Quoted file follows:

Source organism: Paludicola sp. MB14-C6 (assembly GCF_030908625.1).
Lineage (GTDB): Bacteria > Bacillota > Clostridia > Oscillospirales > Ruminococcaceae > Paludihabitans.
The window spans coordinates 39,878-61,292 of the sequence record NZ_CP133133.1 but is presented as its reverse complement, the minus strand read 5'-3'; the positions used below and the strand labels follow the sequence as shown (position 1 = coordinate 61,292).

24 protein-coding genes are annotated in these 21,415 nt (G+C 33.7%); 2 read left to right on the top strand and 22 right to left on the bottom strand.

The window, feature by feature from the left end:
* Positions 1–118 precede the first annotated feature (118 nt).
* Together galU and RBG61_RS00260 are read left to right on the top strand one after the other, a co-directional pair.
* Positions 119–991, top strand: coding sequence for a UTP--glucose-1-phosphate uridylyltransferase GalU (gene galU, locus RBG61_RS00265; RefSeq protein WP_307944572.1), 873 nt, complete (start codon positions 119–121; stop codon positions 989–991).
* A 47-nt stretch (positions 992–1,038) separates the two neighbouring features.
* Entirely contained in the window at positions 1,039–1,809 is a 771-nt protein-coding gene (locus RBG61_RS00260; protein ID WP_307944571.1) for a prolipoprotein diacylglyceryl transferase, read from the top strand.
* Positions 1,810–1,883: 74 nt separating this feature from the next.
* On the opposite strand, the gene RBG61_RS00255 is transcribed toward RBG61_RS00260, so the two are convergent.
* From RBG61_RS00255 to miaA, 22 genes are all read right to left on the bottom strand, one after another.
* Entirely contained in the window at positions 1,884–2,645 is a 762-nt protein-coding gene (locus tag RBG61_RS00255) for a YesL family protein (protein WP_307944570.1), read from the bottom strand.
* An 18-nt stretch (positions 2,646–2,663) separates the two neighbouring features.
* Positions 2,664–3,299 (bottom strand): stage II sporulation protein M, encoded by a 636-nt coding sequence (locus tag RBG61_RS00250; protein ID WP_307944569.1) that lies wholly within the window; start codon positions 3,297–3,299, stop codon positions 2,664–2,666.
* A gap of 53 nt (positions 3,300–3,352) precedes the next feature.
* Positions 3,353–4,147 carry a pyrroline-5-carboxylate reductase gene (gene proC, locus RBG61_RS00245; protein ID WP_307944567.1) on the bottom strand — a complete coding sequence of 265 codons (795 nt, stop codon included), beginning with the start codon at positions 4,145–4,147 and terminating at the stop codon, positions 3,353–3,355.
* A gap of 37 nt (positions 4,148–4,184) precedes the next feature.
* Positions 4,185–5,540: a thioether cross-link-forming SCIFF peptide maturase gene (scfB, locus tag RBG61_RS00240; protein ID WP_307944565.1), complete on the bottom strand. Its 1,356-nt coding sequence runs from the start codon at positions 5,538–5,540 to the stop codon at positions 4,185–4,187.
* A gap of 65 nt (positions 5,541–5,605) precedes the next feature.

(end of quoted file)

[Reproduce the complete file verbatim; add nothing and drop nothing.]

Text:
Source organism: Paludicola sp. MB14-C6 (assembly GCF_030908625.1).
Lineage (GTDB): Bacteria > Bacillota > Clostridia > Oscillospirales > Ruminococcaceae > Paludihabitans.
The window spans coordinates 39,878-61,292 of the sequence record NZ_CP133133.1 but is presented as its reverse complement, the minus strand read 5'-3'; the positions used below and the strand labels follow the sequence as shown (position 1 = coordinate 61,292).

24 protein-coding genes are annotated in these 21,415 nt (G+C 33.7%); 2 read left to right on the top strand and 22 right to left on the bottom strand.

The window, feature by feature from the left end:
* Positions 1–118 precede the first annotated feature (118 nt).
* Together galU and RBG61_RS00260 are read left to right on the top strand one after the other, a co-directional pair.
* Positions 119–991, top strand: coding sequence for a UTP--glucose-1-phosphate uridylyltransferase GalU (gene galU, locus RBG61_RS00265; RefSeq protein WP_307944572.1), 873 nt, complete (start codon positions 119–121; stop codon positions 989–991).
* A 47-nt stretch (positions 992–1,038) separates the two neighbouring features.
* Entirely contained in the window at positions 1,039–1,809 is a 771-nt protein-coding gene (locus RBG61_RS00260; protein ID WP_307944571.1) for a prolipoprotein diacylglyceryl transferase, read from the top strand.
* Positions 1,810–1,883: 74 nt separating this feature from the next.
* On the opposite strand, the gene RBG61_RS00255 is transcribed toward RBG61_RS00260, so the two are convergent.
* From RBG61_RS00255 to miaA, 22 genes are all read right to left on the bottom strand, one after another.
* Entirely contained in the window at positions 1,884–2,645 is a 762-nt protein-coding gene (locus tag RBG61_RS00255) for a YesL family protein (protein WP_307944570.1), read from the bottom strand.
* An 18-nt stretch (positions 2,646–2,663) separates the two neighbouring features.
* Positions 2,664–3,299 (bottom strand): stage II sporulation protein M, encoded by a 636-nt coding sequence (locus tag RBG61_RS00250; protein ID WP_307944569.1) that lies wholly within the window; start codon positions 3,297–3,299, stop codon positions 2,664–2,666.
* A gap of 53 nt (positions 3,300–3,352) precedes the next feature.
* Positions 3,353–4,147 carry a pyrroline-5-carboxylate reductase gene (gene proC, locus RBG61_RS00245; protein ID WP_307944567.1) on the bottom strand — a complete coding sequence of 265 codons (795 nt, stop codon included), beginning with the start codon at positions 4,145–4,147 and terminating at the stop codon, positions 3,353–3,355.
* A gap of 37 nt (positions 4,148–4,184) precedes the next feature.
* Positions 4,185–5,540: a thioether cross-link-forming SCIFF peptide maturase gene (scfB, locus tag RBG61_RS00240; protein ID WP_307944565.1), complete on the bottom strand. Its 1,356-nt coding sequence runs from the start codon at positions 5,538–5,540 to the stop codon at positions 4,185–4,187.
* A gap of 65 nt (positions 5,541–5,605) precedes the next feature.